Johnny, so much so that the champion was able to turn down an offer of $30,000
from Tex Rickard to fight any challenger of choice. Wrote a somewhat
disenchanted Edgren: “I have no trouble remembering the time when Johnny would
have been glad to fight any featherweight in the world for fifteen hundred or
for the fun of it. If Kilbane was Kilbane, he’d do it now.
“Johnny may be fair, fat and thirty-one today, but he was the
genius and original ‘Fighting Mick’ when he beat Abe Attell. Surest thing you
know, that boy could fight anything from a Mexican wildcat to a grizzly bear and
get away with it. He had a poke like a lightning bolt and a sidestep that made
his opponents miss more swings than there are on all the gates in the county.
Talk about a dancing fool! That was Johnny Kilbane when he felt like dancing. He
could hop, skip and jump around a ring in a way that would make Johnny Dundee
look like a loaded truck trying to go up Fort Lee Hill on an icy morning.
“They couldn’t hit Kilbane with a bucket of birdshot, and that’s
all there was to it. He invited punches and when they arrived he simply wasn’t
there. And all the time he was slapping and tapping and laughing and chatting,
and making a monkey out of the earnest young man in front of him until people in
the front row laughed so hard they fell out of their seats. Yes, when he wanted
to, Kilbane surely could fight.”
Edgren was not wrong. It was a recurring theme of Johnny’s career
to remind people with a jolt of his ability to seek and destroy when he needed
to. A good way into his featherweight reign, Kilbane was moving along nicely and
outpointing challengers without fuss or frills. The fans were getting a little
bored with the safety-first champ. Then a man known as the Knockout King made
the mistake of upsetting Kilbane. George (KO) Chaney, as hard a pound-for-pound
puncher as there ever was, secured a crack at Johnny’s title after Chaney’s
manager had baited Johnny in the sports pages for quite some time.
“They think I can’t hit any more,” Kilbane said in a letter to
Bob Edgren. “I can hit harder than ever, but I always prefer winning on points
because I don’t like to risk hurting anybody. This time I’m going to let the
punches go, and I’ll knock this fellow Chaney out in a hurry.”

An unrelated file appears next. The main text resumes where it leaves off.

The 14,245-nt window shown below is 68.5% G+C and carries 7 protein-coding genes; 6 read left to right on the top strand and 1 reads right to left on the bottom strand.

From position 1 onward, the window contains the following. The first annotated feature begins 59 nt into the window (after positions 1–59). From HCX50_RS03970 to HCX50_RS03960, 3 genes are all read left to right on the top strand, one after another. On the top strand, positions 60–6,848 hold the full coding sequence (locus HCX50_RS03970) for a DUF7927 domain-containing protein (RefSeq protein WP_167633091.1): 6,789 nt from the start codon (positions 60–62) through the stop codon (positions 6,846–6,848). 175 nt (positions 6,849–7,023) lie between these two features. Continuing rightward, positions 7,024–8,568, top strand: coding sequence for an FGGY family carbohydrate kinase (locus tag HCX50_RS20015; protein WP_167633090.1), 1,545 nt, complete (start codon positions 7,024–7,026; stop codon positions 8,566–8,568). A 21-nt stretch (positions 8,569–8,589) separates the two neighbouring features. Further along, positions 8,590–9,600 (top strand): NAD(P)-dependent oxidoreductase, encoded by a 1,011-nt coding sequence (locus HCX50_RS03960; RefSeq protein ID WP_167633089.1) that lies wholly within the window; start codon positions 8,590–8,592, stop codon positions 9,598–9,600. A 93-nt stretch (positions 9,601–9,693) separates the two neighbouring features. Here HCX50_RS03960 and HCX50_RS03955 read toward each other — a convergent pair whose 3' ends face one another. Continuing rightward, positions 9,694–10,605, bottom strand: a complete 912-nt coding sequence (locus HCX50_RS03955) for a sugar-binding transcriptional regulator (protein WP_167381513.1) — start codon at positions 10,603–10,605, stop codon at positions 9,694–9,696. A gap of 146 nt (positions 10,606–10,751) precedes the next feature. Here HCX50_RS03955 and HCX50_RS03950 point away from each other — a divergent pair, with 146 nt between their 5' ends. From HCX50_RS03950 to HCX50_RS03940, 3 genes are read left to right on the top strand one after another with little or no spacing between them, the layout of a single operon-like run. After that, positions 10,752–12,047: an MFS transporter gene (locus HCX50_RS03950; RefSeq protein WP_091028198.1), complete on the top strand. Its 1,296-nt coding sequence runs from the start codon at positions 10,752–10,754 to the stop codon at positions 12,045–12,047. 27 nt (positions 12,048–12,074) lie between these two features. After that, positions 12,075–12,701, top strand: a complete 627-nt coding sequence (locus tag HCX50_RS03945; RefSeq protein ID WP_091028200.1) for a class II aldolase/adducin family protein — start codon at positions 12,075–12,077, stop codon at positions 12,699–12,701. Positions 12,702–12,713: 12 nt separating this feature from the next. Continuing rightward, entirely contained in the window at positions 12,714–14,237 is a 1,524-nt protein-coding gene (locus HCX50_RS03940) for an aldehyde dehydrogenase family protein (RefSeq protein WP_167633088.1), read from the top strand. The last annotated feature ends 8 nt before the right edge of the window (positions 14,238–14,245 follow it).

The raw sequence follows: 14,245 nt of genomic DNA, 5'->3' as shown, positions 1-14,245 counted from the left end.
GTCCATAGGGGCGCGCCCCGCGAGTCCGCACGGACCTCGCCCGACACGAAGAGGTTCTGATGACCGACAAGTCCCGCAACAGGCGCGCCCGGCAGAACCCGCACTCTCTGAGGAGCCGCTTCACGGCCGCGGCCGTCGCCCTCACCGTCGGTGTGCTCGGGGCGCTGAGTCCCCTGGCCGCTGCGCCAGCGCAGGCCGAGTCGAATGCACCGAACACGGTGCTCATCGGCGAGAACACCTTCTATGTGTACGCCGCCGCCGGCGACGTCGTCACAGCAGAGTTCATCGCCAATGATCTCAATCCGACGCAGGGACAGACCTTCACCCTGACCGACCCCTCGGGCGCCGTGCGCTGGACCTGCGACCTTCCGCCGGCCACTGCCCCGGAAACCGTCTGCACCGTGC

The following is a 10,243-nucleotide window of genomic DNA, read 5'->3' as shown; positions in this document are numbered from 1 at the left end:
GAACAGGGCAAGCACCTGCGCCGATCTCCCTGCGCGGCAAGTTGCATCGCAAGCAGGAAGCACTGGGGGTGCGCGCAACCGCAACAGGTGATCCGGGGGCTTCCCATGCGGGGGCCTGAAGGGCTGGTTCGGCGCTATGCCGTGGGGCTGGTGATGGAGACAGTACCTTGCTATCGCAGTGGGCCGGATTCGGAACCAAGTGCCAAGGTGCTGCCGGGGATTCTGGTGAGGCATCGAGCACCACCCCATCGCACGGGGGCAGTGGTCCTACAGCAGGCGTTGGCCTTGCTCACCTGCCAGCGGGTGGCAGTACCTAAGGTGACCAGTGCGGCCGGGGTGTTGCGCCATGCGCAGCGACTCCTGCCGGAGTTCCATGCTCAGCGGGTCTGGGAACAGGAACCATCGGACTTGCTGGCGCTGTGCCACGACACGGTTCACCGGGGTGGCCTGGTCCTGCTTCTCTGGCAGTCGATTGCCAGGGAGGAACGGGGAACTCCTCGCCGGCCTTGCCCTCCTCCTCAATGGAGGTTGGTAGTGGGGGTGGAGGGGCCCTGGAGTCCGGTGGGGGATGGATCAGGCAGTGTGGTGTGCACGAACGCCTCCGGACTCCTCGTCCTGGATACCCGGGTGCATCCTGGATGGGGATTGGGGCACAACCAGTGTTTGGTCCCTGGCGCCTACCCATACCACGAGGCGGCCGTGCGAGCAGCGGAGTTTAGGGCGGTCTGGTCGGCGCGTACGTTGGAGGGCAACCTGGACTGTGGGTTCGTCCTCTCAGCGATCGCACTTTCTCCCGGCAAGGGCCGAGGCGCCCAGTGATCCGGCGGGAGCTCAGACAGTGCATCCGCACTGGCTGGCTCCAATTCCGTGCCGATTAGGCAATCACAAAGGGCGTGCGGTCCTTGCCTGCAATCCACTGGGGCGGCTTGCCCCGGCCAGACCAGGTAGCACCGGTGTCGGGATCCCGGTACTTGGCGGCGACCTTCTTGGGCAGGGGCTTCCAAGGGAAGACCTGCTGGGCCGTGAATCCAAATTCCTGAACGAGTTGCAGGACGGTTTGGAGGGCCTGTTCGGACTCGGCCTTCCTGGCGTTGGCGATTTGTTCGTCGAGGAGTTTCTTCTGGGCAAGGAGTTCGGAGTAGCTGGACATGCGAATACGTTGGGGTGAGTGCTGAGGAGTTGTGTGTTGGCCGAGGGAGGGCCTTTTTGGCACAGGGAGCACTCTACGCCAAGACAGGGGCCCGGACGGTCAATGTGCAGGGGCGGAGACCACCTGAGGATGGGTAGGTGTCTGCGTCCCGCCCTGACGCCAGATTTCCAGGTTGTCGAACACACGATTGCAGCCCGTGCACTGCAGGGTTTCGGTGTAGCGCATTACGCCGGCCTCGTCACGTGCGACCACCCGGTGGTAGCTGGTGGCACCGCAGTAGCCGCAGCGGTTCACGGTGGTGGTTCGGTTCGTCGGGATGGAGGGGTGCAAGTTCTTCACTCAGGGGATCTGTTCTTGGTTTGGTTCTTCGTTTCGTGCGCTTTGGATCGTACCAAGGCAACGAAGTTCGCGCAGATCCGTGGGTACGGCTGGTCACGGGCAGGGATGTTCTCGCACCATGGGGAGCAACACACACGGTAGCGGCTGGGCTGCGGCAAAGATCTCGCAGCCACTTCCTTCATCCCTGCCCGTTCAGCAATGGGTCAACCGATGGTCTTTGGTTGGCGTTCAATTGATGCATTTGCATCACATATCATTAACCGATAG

Kilbane was true to his word. He gave George (KO) Chaney two
rounds to show his wares and then knocked out the Baltimore challenger with a
single shot in the third.
Downed By The Ghetto Wizard
Kilbane had talked about retirement as early as 1917, when he
made what has often been described as the only major mistake of his career.
Johnny got it into his head that he could step up to the lightweight division
and take Benny Leonard’s crown. Great as Johnny was, this was a foolish notion
as Benny, the slick and dapper Ghetto Wizard, was even greater as well as bigger
and stronger. He knocked out Kilbane in three rounds at Philadelphia and
Johnny’s manager, Jimmy Dunn, said, “There was nothing to do but throw in the
towel. I never saw Johnny fight the way he did last night. He was badly beaten.
If I’d sent him out again it would have been to have him take a worse beating
than a knockout and I didn’t want to see him beaten up. This is his last fight.
I’ll never send him in the ring again. As far as I am concerned, Johnny is
through and will retire with his title.”
Benny Leonard’s sparkling performance confirmed his standing as
possibly the greatest of all the lightweight masters. As one reporter noted,
“No man, lightweight or featherweight, has ever been given a higher rating than
Kilbane. Champion in his own class, four times he has stepped into a ring
against another champion and three times he has come off victorious. The last
time was last night when he failed.”
But Johnny boxed on, of course, as most great champions
invariably do until they receive that final and irrefutable confirmation that
the well has run dry. Some two years before French war hero Eugene Criqui ended
Kilbane’s astonishing reign, Johnny painted his last masterpiece in Cleveland.
There, on September 17, 1921, he gave another stirring example of how he could
turn off the smiles and turn on the power.
Danny Frush, despite a brave and courageous challenge, had
already been decked twice by the time he came out for the seventh round to take
another Kilbane fusillade. The two fighters rushed to the centre of the ring and
Johnny landed a left to the face. Frush then went down for a third time from a
left to the jaw, getting up slowly at the count of nine. He was quickly down
again from a succession of lefts and rights to the jaw and now in disarray from
being hit and generally bedazzled. Unsteady, Danny swayed into the ropes and
received terrific punishment from further rights and lefts to the face. He fell
from the ropes to the canvas, where he remained as the referee counted him out.
Oh yes, Johnny Kilbane could dance alright. He could also kick
like a mule when the mood took him.
My sincere thanks to Kevin O’Toole for allowing us to publish the
picture of Johnny Kilbane that accompanies this story on the CBZ Newswire.
Please check out Kevin’s excellent website on Johnny at
> The Mike Casey Archives